Recently, Nadia Murad and Denis Mukwege won the Nobel Peace Prize for their work in ending sexual violence in conflict zones.
What do we mean when we say that sexual violence is used as a weapon within war and conflict?
It can mean a few different things. In some conflicts, like the Rohingya/Myanmar conflict, sexual violence, rape and forced impregnation are used for ethnic cleansing and intimidation. 700,000 refugees have fled to Bangladesh to escape Myanmar persecution, with forced impregnation being in the tens of thousands. There is no measurable or accurate number for the number of women raped or assaulted within this conflict. A nonprofit also noted that men and boys have been victims of sexual violence within this conflict, too.
In the Congo conflict, an interview with rebels suggested it was a norm of conflict since all other laws and norms had crumbled, rape was not a serious offence either. One even noted that it is a biological lust of men, known as ‘lust rapes‘. Within 16 months of the Congolese conflict, 2,600 victims were treated because of a form of sexual violence.
In Iraq, Yazidi women are being sold as sex slaves after the Islamic State attacked Sinjir (northern Iraq), and forced women into human trafficking as a form of ethnic cleansing. ISIS have used the systemic rape and brutality against Yazidi women who they have dubbed as infidels, as a way to purify territory and Islam.
These are just a few examples of how sexual violence is used within a conflict, and there are many more. China has recently come under media and public scrutiny for their forced detention camps, and many testimonials have come out about forced pregnancies being used to cleanse Uighurs from Xinjiang for future generations.
In many cases, the victims of sexual violence are further ostracised from their community, from other women, from their husbands and from their religion. There is still an immense culture of blame in these conflicts, and the scale of sexual violence, including gang rape, female genital mutilation, and burning, is uncontainable and extremely difficult to manage. Many do not have access to basic medical health care to treat the mutilations, burns and physical trauma of a rape, let alone psychological help for the trauma of rape, violence, war and in many cases, violent killings of family members, children and partners taking place right in front of them.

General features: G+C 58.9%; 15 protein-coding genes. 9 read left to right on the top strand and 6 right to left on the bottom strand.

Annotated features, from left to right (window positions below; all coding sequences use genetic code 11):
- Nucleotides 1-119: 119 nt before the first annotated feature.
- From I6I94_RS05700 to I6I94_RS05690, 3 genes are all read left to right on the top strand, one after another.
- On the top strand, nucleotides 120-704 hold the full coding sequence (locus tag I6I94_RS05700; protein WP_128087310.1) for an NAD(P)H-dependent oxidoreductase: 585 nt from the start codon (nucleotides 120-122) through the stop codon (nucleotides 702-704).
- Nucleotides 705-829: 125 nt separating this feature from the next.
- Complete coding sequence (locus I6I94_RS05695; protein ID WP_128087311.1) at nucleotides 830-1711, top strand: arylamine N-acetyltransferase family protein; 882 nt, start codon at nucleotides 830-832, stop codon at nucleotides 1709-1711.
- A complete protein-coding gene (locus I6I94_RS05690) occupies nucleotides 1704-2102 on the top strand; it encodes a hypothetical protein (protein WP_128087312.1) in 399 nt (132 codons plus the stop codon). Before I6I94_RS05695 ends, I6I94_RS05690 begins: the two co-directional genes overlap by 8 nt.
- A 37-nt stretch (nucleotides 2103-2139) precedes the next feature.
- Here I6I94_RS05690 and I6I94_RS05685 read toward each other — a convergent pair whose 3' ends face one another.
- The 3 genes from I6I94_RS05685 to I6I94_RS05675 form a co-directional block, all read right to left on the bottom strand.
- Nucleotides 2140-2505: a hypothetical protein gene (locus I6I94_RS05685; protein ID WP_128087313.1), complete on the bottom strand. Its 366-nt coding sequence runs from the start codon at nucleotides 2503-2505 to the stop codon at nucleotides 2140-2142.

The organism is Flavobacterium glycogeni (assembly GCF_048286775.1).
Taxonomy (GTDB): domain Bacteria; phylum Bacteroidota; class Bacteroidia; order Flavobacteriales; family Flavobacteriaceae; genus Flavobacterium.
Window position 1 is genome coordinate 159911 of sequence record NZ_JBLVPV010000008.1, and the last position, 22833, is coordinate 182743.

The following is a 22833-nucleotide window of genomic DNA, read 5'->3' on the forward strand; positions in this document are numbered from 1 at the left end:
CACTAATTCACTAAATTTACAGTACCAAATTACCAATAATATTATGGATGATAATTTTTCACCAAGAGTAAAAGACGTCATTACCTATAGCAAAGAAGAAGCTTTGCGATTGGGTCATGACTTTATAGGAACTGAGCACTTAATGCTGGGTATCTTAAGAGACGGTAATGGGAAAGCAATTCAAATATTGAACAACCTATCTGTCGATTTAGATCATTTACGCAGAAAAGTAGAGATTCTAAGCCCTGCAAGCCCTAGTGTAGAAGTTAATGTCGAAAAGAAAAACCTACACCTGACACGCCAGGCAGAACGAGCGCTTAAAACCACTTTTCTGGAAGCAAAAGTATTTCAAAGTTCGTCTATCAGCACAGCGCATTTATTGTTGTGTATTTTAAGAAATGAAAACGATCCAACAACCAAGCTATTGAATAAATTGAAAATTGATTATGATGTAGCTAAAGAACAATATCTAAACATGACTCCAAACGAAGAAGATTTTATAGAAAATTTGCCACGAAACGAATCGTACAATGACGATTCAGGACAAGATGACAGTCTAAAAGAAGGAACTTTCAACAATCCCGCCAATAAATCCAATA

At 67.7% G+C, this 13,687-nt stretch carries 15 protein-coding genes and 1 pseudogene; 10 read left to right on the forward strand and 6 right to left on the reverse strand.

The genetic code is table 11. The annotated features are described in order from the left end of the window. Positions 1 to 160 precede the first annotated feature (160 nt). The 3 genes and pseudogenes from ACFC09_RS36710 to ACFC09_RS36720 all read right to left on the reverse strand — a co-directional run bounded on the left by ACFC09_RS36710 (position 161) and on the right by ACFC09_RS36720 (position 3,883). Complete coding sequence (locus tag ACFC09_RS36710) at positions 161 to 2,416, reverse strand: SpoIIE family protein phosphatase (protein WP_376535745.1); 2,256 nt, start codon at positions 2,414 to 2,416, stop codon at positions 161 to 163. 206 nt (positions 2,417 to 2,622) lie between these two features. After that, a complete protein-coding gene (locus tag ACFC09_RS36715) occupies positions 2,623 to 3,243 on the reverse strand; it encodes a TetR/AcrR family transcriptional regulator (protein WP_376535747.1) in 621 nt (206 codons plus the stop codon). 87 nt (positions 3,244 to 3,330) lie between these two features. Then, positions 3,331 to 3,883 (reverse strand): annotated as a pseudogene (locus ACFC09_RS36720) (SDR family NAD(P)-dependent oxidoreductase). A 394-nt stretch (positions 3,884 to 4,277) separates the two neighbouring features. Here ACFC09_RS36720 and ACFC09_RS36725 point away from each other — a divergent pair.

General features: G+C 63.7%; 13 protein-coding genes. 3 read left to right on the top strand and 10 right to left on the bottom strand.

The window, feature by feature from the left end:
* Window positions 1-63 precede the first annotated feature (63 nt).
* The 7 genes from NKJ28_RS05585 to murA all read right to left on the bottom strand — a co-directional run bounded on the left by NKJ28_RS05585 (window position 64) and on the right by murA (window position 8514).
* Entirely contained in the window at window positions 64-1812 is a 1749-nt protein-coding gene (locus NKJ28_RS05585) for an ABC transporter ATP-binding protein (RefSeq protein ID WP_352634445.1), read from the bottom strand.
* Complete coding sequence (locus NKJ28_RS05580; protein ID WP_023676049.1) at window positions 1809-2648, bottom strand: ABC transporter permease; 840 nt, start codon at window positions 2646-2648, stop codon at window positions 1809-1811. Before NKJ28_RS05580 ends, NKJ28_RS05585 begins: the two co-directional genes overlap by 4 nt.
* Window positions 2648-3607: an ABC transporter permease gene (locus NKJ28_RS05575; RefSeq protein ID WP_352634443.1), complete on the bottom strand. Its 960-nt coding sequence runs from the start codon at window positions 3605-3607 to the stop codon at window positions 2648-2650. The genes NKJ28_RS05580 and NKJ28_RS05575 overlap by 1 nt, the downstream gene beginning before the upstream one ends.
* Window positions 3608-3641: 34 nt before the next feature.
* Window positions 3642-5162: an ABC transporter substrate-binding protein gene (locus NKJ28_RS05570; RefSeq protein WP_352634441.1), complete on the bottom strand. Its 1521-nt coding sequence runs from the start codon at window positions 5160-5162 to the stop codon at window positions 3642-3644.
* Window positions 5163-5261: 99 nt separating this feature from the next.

Nadia Murad is a Yazidi survivor of the Islamic State and their sex slave operation, who escaped and became a human rights campaigner. She briefed the UN on the issue of human trafficking in 2015, which was the first time they had ever been briefed on the subject. She has since become an Nobel Peace Prize Winner in 2018, and an advocate for mass rape and genocide awareness, working with Human Rights Attorney Amol Clooney, to help current Yazidi women who are still held in captivity.
Denis Mukwege is a Congolese gynaecologist, who was also awarded the Nobel Peace Prize alongside Nadia Murad, specialising in treating women who have been raped by armed rebels. He has called out governments in the past for not doing enough to stop this injustice and founded the Panzi Hospital which has treated over 85,000 people, 60% of which had injuries from rape.
After the World War 2 Nuremberg Trials, rape as a weapon of war has deemed a crime against humanity. So, why aren’t we seeing foreign ministers in governments condemning or increasing aid to help these conflicts?
Why are we seeing UN projects combating this, massively underfunded by millions of pounds?
Currently, ending gender-based violence is part of the Sustainable Development Goals in the UN, but it is still far away from reaching its goal in 2030. The UNFDA hands out ‘dignity kits‘ to victims of sexual violence which include feminine hygiene products and torches to use when it’s dark, but they have been reported to be underfunded by £1.4 million in order to account for all the refugees that are fleeing the conflict. Clearly, not enough is being done.